Drug Database Concerns

By: Lindsay Puccio
By: Lindsay Puccio

July 28, 2006

Over one-million people a year are harmed by medication errors, and the medical community is scrambling to find a solution. Now a UVA doctor believes he has figured out part of the solution. Dr. Scott Strayer, the Assistant Professor of Family Medicine at UVA believes drug databases are partly to blame.

His research found that on average it took 109 days to update several known databases about recalled medicines. His research shows only two out of 15 popular physician drug databases reported the recall of a popular pain killer the same day it was recalled from the market. It is a pain killer that is to blame for heart related illnesses and even deaths.

"Physicians would use these types of databases to look up the different types of drugs that are available, what the dosing is," said Strayer.

If a physician were to prescribe a recalled medication to a patient, they would not be able to get it at the pharmacy, but Strayer says this type of lax behavior can lead to complications.

"If a major drugs withdrawal isn’t in there, what else is it missing? And so we haven’t done follow-up studies to see what else is actually missing but our hypothesis would be that obviously it s missing a lot of other things too that may be as important if not more important," said Strayer.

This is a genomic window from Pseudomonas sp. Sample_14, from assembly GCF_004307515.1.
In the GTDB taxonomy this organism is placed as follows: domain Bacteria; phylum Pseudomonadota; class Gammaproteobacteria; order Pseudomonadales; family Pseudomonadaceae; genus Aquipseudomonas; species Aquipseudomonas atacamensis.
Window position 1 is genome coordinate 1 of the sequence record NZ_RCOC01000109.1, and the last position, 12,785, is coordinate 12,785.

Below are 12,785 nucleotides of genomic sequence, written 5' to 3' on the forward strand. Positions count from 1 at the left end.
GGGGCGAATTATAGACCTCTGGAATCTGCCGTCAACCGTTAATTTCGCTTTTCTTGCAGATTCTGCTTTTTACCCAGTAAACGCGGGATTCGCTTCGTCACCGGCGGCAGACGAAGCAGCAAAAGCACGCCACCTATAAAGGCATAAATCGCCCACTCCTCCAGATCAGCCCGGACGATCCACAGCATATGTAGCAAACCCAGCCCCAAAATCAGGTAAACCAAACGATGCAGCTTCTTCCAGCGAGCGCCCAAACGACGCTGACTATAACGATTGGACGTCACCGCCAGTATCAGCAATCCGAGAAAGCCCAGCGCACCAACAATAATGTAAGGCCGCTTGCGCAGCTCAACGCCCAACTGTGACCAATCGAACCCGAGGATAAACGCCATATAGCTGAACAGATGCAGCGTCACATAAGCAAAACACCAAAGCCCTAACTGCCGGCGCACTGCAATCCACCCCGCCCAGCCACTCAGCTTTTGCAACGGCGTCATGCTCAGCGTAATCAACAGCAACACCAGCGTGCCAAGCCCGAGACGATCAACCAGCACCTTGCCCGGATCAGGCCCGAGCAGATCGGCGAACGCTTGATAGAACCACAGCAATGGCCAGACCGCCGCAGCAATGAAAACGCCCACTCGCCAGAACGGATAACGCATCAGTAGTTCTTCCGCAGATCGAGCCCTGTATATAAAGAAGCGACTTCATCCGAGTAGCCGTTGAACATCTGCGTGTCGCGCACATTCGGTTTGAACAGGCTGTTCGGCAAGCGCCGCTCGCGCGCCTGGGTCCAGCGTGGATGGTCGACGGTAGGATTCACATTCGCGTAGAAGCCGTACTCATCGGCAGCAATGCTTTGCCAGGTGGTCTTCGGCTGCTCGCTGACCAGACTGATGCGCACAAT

Drug interactions and adverse side effects are among the things the doctor believes would be incorrect, as well.

Strayer said the databases need to be updated on a day-to-day basis in order for physicians to make the best medical choices for the patient.

"It’s important to have that information and have that up to date, it’s absolutely critical," he added.

Strayer has suggested to the board that an alert should be sent out to all the databases as soon as a medication has been recalled. He believes this would help reduce the number of medical error deaths significantly.

Strayer explained other reasons for medical errors include Pharmacists misinterpreting doctors’ handwriting, and consumers themselves taking the wrong doses.

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